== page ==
|An example of my character template. The picture came via Flickr.com |
and, if you click on it, it will lead to the photographer's gallery.
Is it possible to write a story without at least one character? I seriously doubt it, even if the ‘character’ is only something inanimate. But is it desirable? Definitely not. Characters are the writer’s means of delivering story. Plot is a framework, a guide, sometimes a straightjacket, that determines a story’s direction and ultimate end. But it’s the character (or characters) who, taking the reader’s hand, guides her through the twists and turns. And the more believable that character can be made, the more thoroughly will the reader engage with the story.
A lot has been written about character development, so I can add to the cannon only by describing my own method. Before I can start any story, I have to know my main characters. In my current fantasy trilogy, which is well under way (Volumes 1 & 2 are written and edited), I’ve so far developed a cast of 83 named characters. Each of these people has a history, biography, physical description and a picture on which I can hang my memory. I know; a lot of people will think there are too many characters here, but this is a tale in the tradition of the epic fantasy, though it’s more adult than many. It’s common in the genre to have a large cast list: think of Lord of the Rings. How I keep track of all these individuals is for another day, another post. For now, I’ll concentrate on how I ‘invent’ my characters.
As an ex-professional photographer, my driving creative muse is visual. So, having determined gender and age, and having a vague idea of what I want the character to look like, I search my catalogue of images of people. Over the years I’ve been writing, I’ve made it a habit to collect pictures of real people I come across on my flights through the matter on the internet. I copy these pictures and assign them a basic designation according to race, gender, age (approximate), and hair colour. I have so far collected a library of around 1,200 from which I can take my pick. (Some of you will be concerned about copyright infringement, but, as these pictures are never published by me, that’s not really an issue).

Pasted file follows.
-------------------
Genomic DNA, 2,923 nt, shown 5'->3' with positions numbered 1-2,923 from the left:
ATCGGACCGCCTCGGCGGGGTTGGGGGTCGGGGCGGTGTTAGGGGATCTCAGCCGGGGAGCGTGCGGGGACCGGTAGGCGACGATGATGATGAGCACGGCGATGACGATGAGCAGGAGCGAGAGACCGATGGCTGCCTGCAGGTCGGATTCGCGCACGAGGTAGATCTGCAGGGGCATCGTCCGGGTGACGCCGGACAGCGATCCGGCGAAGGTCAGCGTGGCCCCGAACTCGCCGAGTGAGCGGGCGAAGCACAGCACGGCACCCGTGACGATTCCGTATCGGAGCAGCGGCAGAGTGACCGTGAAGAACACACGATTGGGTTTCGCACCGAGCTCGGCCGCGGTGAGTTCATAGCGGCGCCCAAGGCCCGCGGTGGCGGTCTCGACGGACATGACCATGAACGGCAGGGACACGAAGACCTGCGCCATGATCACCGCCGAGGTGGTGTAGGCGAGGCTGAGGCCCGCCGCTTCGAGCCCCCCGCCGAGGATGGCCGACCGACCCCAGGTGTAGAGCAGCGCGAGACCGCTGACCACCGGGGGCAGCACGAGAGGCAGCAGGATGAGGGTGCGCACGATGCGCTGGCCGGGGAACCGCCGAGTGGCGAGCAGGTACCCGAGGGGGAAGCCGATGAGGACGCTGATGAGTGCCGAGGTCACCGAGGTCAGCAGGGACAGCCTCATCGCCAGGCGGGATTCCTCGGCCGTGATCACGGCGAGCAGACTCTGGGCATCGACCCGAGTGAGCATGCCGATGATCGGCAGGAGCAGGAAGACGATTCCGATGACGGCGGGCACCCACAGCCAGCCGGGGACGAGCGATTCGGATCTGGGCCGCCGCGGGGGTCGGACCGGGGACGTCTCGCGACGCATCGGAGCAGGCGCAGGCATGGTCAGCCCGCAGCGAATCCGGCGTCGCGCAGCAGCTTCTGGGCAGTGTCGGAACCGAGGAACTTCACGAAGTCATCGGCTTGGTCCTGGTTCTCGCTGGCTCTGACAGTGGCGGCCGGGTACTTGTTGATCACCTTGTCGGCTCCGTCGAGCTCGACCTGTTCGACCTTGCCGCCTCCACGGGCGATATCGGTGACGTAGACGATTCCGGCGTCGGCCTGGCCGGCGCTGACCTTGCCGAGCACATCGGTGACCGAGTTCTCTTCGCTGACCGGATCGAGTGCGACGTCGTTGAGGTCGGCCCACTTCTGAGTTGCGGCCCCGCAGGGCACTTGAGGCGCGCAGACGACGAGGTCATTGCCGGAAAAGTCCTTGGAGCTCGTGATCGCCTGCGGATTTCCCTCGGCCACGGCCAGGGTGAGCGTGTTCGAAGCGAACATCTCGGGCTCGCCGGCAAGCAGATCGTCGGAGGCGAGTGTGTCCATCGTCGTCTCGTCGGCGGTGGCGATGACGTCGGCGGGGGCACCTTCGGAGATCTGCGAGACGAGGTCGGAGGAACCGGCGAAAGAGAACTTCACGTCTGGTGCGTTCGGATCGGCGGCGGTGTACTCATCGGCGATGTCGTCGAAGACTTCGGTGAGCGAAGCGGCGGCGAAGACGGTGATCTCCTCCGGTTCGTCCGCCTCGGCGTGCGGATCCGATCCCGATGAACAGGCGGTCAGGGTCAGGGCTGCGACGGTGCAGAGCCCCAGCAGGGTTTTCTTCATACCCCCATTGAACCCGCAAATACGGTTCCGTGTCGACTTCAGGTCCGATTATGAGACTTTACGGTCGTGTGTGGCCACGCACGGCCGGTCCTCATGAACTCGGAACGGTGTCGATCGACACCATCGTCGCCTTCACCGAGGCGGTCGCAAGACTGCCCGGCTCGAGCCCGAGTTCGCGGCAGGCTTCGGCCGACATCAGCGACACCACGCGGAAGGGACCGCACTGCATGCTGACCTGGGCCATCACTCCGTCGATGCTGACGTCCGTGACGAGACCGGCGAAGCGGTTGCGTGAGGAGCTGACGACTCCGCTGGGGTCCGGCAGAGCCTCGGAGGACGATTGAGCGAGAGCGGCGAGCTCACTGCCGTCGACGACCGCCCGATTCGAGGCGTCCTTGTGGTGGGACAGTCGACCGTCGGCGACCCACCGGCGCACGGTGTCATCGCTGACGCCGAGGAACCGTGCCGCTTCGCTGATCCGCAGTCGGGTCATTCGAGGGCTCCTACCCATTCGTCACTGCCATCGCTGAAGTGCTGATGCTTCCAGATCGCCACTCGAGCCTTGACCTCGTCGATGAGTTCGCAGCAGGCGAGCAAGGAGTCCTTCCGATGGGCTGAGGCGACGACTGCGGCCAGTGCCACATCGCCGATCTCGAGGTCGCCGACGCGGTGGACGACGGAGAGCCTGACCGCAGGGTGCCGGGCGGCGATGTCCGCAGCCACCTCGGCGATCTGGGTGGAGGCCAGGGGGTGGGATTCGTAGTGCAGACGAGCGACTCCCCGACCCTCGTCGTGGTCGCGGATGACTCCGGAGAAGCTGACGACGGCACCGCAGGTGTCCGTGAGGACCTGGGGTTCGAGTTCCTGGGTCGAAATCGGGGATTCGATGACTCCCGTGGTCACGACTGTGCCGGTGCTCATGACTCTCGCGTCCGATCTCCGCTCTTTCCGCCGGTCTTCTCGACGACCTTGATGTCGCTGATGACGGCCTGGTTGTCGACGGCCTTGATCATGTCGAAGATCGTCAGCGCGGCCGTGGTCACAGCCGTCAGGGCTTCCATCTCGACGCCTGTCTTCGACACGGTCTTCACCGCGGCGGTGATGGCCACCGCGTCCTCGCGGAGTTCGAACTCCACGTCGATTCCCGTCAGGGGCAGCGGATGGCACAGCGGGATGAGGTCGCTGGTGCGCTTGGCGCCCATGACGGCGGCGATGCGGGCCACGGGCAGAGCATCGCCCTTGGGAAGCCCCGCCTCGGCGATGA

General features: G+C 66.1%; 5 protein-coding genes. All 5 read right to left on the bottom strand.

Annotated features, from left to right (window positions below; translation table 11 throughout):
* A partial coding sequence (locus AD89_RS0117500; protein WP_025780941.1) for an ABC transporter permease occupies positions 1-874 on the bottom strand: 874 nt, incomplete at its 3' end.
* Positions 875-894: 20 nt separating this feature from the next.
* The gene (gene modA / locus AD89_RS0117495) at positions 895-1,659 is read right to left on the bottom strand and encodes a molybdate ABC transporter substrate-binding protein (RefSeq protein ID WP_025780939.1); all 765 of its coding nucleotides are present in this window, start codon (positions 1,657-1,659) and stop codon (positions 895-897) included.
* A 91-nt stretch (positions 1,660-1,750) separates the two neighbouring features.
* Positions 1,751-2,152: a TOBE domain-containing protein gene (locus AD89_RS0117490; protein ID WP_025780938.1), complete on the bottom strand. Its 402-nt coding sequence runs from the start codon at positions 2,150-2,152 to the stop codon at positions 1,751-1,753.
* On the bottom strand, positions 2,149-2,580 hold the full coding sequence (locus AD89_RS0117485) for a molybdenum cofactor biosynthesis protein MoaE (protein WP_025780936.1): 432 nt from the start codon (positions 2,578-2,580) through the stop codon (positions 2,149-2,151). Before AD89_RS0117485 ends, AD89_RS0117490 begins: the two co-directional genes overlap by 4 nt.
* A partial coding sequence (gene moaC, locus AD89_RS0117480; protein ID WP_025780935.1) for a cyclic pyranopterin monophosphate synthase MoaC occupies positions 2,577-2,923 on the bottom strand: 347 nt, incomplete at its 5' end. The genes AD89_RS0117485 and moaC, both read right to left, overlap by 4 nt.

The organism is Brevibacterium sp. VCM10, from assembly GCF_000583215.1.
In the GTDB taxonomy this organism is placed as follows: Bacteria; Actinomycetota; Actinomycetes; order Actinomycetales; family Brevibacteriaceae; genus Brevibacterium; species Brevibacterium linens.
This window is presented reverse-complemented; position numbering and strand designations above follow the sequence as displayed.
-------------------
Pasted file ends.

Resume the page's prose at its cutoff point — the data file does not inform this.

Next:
Having chosen my picture, I attach it to a template on Word in the form of a table, listing physical features, beliefs, relationships, political persuasion, family history and asking the character two questions: 1. What does this person want? 2. What is this person prepared to do to get it? I now have a pretty good knowledge of my character.
At this stage, I use my table of names to select an appropriate name. (I’ve a document listing over 10,000 names, sorted alphabetically and by gender, with annotations showing the nations that use the name. For access to that list, please visit the tab above, labelled ‘Tools & Links’ where you’ll find a .pdf version that you can copy/print for your own use.) For my fantasy, since I’ve invented a whole world along with everything that goes with it, I’ve made up my character names and tested each against Google to ensure I’m neither using one that already exists, nor naming somebody by using a word that means something inappropriate in another language.
I now have my character with name, age, physical attributes and belief system. I also know what motivates that character and what that character is prepared to do in order to achieve any ambition. That gives me a pretty rounded person to put on the page before I even start writing the story. This may seem a lot of work, but in my experience, the bulk of writing is preparation. Once I have my characters and locations and any historically factual information that may be relevant, I can start the story. I find that the preparation allows me to write very quickly. I always place hyperlinks in the story to each of my character’s bio pages so that I can quickly check to make sure I haven’t either changed some physical aspect or turned a peace-loving pagan into a warrior extremist.
So, there you have it: my method of creating and developing characters. Once they are on the page, I allow them to guide the story for which I only ever have a very loose framework, or none at all. Often, they take me along roads I didn’t know existed. I love that. I learn a great deal along the way, as well. Character is vital to the story; we neglect it at our peril.
This post first appeared as a guest post on Brian Hayden’s Blog where you will find lots of other interesting stuff.